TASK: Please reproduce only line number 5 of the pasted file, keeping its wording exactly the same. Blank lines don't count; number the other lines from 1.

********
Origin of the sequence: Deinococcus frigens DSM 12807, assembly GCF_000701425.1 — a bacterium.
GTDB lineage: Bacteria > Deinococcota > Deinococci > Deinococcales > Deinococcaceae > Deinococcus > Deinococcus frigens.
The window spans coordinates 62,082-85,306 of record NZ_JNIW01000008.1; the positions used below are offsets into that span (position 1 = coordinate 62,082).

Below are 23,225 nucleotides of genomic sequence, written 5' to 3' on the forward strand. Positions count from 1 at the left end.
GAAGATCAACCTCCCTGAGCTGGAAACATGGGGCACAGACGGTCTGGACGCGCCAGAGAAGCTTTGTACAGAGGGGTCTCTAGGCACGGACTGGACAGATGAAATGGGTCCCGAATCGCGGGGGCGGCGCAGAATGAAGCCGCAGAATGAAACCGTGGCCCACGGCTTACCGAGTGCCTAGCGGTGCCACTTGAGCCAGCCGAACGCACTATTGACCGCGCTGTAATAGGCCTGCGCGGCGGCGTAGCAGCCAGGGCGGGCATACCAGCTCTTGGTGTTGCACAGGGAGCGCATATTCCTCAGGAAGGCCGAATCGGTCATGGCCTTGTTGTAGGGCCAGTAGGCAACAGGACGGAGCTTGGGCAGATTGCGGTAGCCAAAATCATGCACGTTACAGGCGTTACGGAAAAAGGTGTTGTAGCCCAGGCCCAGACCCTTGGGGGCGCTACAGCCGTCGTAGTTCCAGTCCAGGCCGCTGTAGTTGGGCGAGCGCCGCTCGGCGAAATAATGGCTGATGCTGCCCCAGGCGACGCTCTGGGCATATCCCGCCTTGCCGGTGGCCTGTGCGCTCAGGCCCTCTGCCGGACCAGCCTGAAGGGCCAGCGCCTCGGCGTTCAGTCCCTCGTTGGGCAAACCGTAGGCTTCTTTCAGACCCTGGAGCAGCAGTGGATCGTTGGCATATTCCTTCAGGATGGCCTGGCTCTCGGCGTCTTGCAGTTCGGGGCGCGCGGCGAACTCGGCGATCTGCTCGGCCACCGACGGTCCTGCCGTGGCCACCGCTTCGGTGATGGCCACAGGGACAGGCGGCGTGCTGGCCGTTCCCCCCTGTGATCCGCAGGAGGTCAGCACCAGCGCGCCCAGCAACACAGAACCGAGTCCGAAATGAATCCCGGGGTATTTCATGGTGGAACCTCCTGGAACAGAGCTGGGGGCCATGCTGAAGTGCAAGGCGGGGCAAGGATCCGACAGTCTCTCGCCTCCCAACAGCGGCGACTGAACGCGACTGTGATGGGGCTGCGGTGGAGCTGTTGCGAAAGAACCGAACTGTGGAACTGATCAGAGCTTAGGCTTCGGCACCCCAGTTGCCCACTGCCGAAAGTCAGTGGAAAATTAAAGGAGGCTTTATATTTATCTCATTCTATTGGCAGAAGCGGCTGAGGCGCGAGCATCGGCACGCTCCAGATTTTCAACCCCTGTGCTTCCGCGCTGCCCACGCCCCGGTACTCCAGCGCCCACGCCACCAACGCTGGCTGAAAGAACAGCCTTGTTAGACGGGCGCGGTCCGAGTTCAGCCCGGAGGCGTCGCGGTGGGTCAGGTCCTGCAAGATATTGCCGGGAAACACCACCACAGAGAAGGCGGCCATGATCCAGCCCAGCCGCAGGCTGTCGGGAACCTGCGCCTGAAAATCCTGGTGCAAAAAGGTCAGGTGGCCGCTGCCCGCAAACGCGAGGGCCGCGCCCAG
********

GAAGATCAACCTCCCTGAGCTGGAAACATGGGGCACAGACGGTCTGGACGCGCCAGAGAAGCTTTGTACAGAGGGGTCTCTAGGCACGGACTGGACAGATGAAATGGGTCCCGAATCGCGGGGGCGGCGCAGAATGAAGCCGCAGAATGAAACCGTGGCCCACGGCTTACCGAGTGCCTAGCGGTGCCACTTGAGCCAGCCGAACGCACTATTGACCGCGCTGTAATAGGCCTGCGCGGCGGCGTAGCAGCCAGGGCGGGCATACCAGCTCTTGGTGTTGCACAGGGAGCGCATATTCCTCAGGAAGGCCGAATCGGTCATGGCCTTGTTGTAGGGCCAGTAGGCAACAGGACGGAGCTTGGGCAGATTGCGGTAGCCAAAATCATGCACGTTACAGGCGTTACGGAAAAAGGTGTTGTAGCCCAGGCCCAGACCCTTGGGGGCGCTACAGCCGTCGTAGTTCCAGTCCAGGCCGCTGTAGTTGGGCGAGCGCCGCTCGGCGAAATAATGGCTGATGCTGCCCCAGGCGACGCTCTGGGCATATCCCGCCTTGCCGGTGGCCTGTGCGCTCAGGCCCTCTGCCGGACCAGCCTGAAGGGCCAGCGCCTCGGCGTTCAGTCCCTCGTTGGGCAAACCGTAGGCTTCTTTCAGACCCTGGAGCAGCAGTGGATCGTTGGCATATTCCTTCAGGATGGCCTGGCTCTCGGCGTCTTGCAGTTCGGGGCGCGCGGCGAACTCGGCGATCTGCTCGGCCACCGACGGTCCTGCCGTGGCCACCGCTTCGGTGATGGCCACAGGGACAGGCGGCGTGCTGGCCGTTCCCCCCTGTGATCCGCAGGAGGTCAGCACCAGCGCGCCCAGCAACACAGAACCGAGTCCGAAATGAATCCCGGGGTATTTCATGGTGGAACCTCCTGGAACAGAGCTGGGGGCCATGCTGAAGTGCAAGGCGGGGCAAGGATCCGACAGTCTCTCGCCTCCCAACAGCGGCGACTGAACGCGACTGTGATGGGGCTGCGGTGGAGCTGTTGCGAAAGAACCGAACTGTGGAACTGATCAGAGCTTAGGCTTCGGCACCCCAGTTGCCCACTGCCGAAAGTCAGTGGAAAATTAAAGGAGGCTTTATATTTATCTCATTCTATTGGCAGAAGCGGCTGAGGCGCGAGCATCGGCACGCTCCAGATTTTCAACCCCTGTGCTTCCGCGCTGCCCACGCCCCGGTACTCCAGCGCCCACGCCACCAACGCTGGCTGAAAGAACAGCCTTGTTAGACGGGCGCGGTCCGAGTTCAGCCCGGAGGCGTCGCGGTGGGTCAGGTCCTGCAAGATATTGCCGGGAAACACCACCACAGAGAAGGCGGCCATGATCCAGCCCAGCCGCAGGCTGTCGGGAACCTGCGCCTGAAAATCCTGGTGCAAAAAGGTCAGGTGGCCGCTGCCCGCAAACGCGAGGGCCGCGCCCAG